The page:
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USSA hockey – lots to play for
Shindré-Lee Simmons, one of the veterans in the Kovsie women’s hockey team for this year’s national student championship.


The Kovsie men’s and women’s hockey teams have positive expectations for the University Sport South Africa (USSA) national student tournament.

The USSA championships were hosted by the University of the Free State (UFS) from 2 to 6 July 2018. This year’s championships will have 45 competing teams and will thus be the biggest ever USSA hockey tournament.

For the female squad to qualify for the 2019 Varsity Sports tournament, they have to secure a spot among the top-seven teams. In order to get back into the A section, the Kovsie men’s team must win their tournament. 

The matches are scheduled to take place on the UFS Bloemfontein Campus astro fields.

The UFS women’s team, captained by Antonet Louw, is set to play on Monday at 15:35 against Nelson Mandela University (NMU); on Tuesday at 17:00 against the University of Johannesburg (UJ); and on Wednesday at 18:25 against North-West University (NWU). The play-off matches will take place on Wednesday, Thursday, and Friday.

The men’s team, with Cheslyn Neethling as captain, will play on Monday at 17:00 against the Central University of Technology; on Tuesday at 15:35 against the Tswane University of Technology; on Wednesday at 17:00 against the Vaal University of Technology; on Thursday at 18:25 against the University of KwaZulu-Natal; and on Friday at 15:35 against Rhodes University.

News Archive

Scientists discover a water reservoir beneath the Free State
2009-12-09

Dr Holger Sommer

The Mantle Research Group Bloemfontein (MRGB), under the leadership of Dr Holger Sommer, a senior lecturer in the Department of Geology at the University of the Free State (UFS), has discovered an enormous water reservoir 160 km beneath the Free State.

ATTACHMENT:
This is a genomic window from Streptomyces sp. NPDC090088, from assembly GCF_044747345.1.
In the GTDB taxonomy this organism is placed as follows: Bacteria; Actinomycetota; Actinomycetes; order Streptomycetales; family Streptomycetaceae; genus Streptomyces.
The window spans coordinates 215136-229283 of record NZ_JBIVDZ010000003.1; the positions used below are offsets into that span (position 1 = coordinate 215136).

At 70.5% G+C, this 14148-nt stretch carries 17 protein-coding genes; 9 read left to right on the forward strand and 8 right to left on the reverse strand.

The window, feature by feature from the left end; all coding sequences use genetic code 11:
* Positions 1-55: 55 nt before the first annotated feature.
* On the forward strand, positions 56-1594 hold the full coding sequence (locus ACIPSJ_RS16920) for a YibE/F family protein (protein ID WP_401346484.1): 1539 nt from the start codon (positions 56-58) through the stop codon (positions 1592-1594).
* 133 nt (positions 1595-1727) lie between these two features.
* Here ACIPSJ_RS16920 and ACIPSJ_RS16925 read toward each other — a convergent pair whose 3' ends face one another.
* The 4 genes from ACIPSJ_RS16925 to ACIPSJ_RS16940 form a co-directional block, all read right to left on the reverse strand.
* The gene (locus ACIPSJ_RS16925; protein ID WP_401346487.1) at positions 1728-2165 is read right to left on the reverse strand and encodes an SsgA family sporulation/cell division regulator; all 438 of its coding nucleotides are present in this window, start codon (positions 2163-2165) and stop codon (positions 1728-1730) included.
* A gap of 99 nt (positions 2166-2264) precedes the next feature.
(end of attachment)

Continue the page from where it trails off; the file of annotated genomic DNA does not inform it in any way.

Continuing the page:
This discovery, according to Dr Sommer, is the first of its kind in South Africa after he had previously made a similar finding in Colorado, USA.

However, this water cannot be used for human consumption. “It is not frozen water; it is not molecular water; it is not fresh water; it is not salty water; it is OH – water which is sitting in the crystal lattice,” he said.

He said the reservoir was comparable in size to Lake Victoria in Tanzania.
The researchers collected eclogites from the Roberts Victor (Rovic) Mine close to the town of Boshof, south-west of the Free State, for their study.

“The Rovic eclogites are rocks which represent former oceanic crust transported into the earth’s interior by complex plate tectonic processes about 2.0 billion years ago,” explained Dr Sommer.

“These rocks were finally carried back to the earth’s surface by volcanic (kimberlite) eruptions around 130 million years ago. Eclogitic rocks are therefore a window into the Earth’s interior.”

The question from the beginning for all MRGB scientists was: Is there water inside these rocks in such depth, and if so, where is it located?

To answer this question, Dr Sommer and his research fellows separated single mineral grains from eclogite samples and prepared about 100 micrometer (0,1 mm) thick rock sections. Afterwards, specific particle accelerator (Synchrotron) measurements were carried out in the city of Karlsruhe in Germany.

“And indeed, the MRGB found water inside the studied rocks from the Roberts Victor Mine,” he said. “The water was located in defect structures in crystal lattices and along boundaries between single mineral grains.”

“The occurrence of water at such depth would give first evidence that all water of the oceans could be stored five to ten times in the earth’s mantle.”
The study was conducted about a year ago.
 

Media Release
Issued by: Mangaliso Radebe
Assistant Director: Media Liaison
Tel: 051 401 2828
Cell: 078 460 3320
E-mail: radebemt.stg@ufs.ac.za
4 December 2009

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